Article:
By Adam Lovinus
By Lilledeshan Bose
By Gabriel San Roman
By Rachel Mattice
By Stephanie Zacharek
By Daniel Kohn
By Nate Jackson
By Mike Seeley
Friday, 3:35 a.m. The city looks bleak through a third-floor apartment window. Cold, empty, lonely, a bit spooky. Stay quiet long enough, though, and you can barely—just barely—pick up faint rustlings of life echoing from other parts of the building. A door slams—someone coming home? Someone leaving for work? Or was that bang really a gunshot? Through the air shaft by the bathtub, faint remnants of a couple's drunken argument filter in. A boom car cruises by on the street below, shattering the calm with vibrant bursts of hip-hop, taillights growing smaller as it disappears into the night, tearing off to nowhere in particular until it's silent again. A shadow flutters out in the hall, past the decorative glass covering the front door, then vanishes. Somewhere else, a phone rings, but no person or machine is there to pick it up. And then it just . . . stops.
A perfect time to be listening to Damien Jurado.
Seattle singer/songwriter Jurado makes hauntingly beautiful suicide music. Pretty breakup music. Creepy, murder-your-lover music. Like the world at 3:35 a.m., his songs are dark, disturbingly real pieces that put you into a weird headspace you don't necessarily want to be in, but you can't help exploring. His new album, Ghost of David, is filled with rich character studies —brothers gone insane, screwed-up lovers, assorted betrayals, crumbling relations, murderous allusions and lots of suppressed pain—sparse, hushed and gloomy, like a true folk record ought to be. But Jurado has this neat way of turning all this starkness into light when he wants to, even on an old Appalachian chestnut like "Rosewood Casket," which is about mourning the death of a child; with his gentle acoustic picking and boyishly high singing voice, he makes it feel like a love song, which, beneath the bleak, it is.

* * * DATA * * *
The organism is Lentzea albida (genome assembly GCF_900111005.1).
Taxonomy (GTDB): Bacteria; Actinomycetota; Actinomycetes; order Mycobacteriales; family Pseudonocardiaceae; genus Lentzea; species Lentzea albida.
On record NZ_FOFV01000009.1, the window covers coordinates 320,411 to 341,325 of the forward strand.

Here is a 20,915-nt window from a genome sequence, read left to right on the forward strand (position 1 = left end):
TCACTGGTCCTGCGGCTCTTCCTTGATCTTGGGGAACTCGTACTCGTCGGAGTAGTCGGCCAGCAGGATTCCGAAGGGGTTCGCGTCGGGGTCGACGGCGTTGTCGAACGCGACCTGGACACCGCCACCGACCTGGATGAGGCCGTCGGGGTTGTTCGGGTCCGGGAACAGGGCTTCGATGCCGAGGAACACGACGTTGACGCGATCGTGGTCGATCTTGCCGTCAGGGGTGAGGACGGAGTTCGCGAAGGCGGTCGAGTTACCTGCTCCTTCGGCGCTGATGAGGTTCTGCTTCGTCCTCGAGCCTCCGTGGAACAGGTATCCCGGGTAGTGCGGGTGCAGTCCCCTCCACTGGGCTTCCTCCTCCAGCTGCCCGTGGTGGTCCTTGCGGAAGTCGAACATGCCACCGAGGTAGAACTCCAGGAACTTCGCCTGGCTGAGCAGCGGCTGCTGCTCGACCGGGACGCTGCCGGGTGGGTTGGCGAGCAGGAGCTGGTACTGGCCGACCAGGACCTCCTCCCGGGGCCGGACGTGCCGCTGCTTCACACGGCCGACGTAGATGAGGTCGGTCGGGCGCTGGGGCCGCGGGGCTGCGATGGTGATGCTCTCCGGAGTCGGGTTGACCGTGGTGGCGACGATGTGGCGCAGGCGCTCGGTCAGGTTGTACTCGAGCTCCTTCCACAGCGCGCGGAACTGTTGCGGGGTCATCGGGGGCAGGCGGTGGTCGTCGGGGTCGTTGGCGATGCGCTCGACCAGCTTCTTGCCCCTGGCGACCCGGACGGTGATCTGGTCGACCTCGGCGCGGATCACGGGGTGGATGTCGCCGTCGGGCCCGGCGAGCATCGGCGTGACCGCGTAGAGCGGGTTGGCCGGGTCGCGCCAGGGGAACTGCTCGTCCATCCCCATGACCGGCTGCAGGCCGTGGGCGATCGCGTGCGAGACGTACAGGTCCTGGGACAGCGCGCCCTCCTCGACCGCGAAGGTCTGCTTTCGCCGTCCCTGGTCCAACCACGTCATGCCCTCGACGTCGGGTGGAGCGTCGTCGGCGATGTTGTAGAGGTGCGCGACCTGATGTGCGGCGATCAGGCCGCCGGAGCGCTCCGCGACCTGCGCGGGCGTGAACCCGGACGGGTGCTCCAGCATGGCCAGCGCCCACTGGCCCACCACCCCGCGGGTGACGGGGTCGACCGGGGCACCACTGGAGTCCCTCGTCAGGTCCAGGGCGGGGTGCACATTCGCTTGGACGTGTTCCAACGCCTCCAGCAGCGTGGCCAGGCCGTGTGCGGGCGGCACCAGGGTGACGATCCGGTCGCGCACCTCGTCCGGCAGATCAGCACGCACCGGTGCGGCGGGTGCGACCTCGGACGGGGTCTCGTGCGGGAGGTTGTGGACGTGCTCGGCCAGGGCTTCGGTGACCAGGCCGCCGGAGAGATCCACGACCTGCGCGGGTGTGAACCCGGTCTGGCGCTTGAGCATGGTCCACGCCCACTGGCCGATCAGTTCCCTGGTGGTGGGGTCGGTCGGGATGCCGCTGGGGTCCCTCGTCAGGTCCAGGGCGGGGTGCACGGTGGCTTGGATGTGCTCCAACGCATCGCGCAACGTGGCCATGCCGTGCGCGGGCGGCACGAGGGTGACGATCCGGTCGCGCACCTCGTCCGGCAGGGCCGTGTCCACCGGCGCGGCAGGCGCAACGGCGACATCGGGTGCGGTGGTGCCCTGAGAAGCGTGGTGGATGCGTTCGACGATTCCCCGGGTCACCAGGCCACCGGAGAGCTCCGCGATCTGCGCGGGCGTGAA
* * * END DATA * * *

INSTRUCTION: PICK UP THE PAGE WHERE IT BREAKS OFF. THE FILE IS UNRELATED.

Songs like these framed last year's equally fine Rehearsals for Departure, also loaded with intense, moving portraits of ordinary folks who seem to teeter on the verge of nervous breakdowns—not unlike one Jurado suffered, perhaps fittingly, during the album's recording. Cheeriness, it seems, isn't Jurado's fortť.
"If you wanna hear a happy record, go listen to a happy record," he told me last year around the time of Rehearsal for Departure's release. "We live in an age where there's so much crap and fluff. I'd rather write about stuff that's real to me, stuff that we've all experienced, like breaking up or leaving. That's why I called the album Rehearsals for Departure—because we're all eventually going to die, we're all going to leave our home, family and friends and move somewhere. Or they'll move somewhere. That's real life. That's what I write about."
Jurado is so fascinated by the real and the ordinary that he makes a habit of perusing thrift stores and yard sales, searching for old, forgotten tape recordings and answering machine tapes—private stuff that often reveals people's innermost turmoil. Earlier this year, he compiled some of his collection into a CD, Postcards and Audio Letters, and though there's no music on it, it's every bit as naked as Jurado's songs—a separated couple argue over child custody, another couple ponders whether their romance is over. It's unsettling in that voyeuristic way, but that realism makes it perhaps the scariest album of the year—these people aren't mere characters, they're all of us, folks who spend all their lives at 3:35 a.m., wondering if they'll ever see sun-up.
Damien Jurado performs at Fingerprints, 4612 E. 2nd St., Long Beach, (562) 433-4996. Wed., 6:30 p.m. Free. All ages; and later with songs: ohia, map and david peterson at Koo's Art Cafe, 1505 N. Main St., Santa Ana, (714) 648-0937. Wed., 8 p.m. $5 donation suggested. All ages.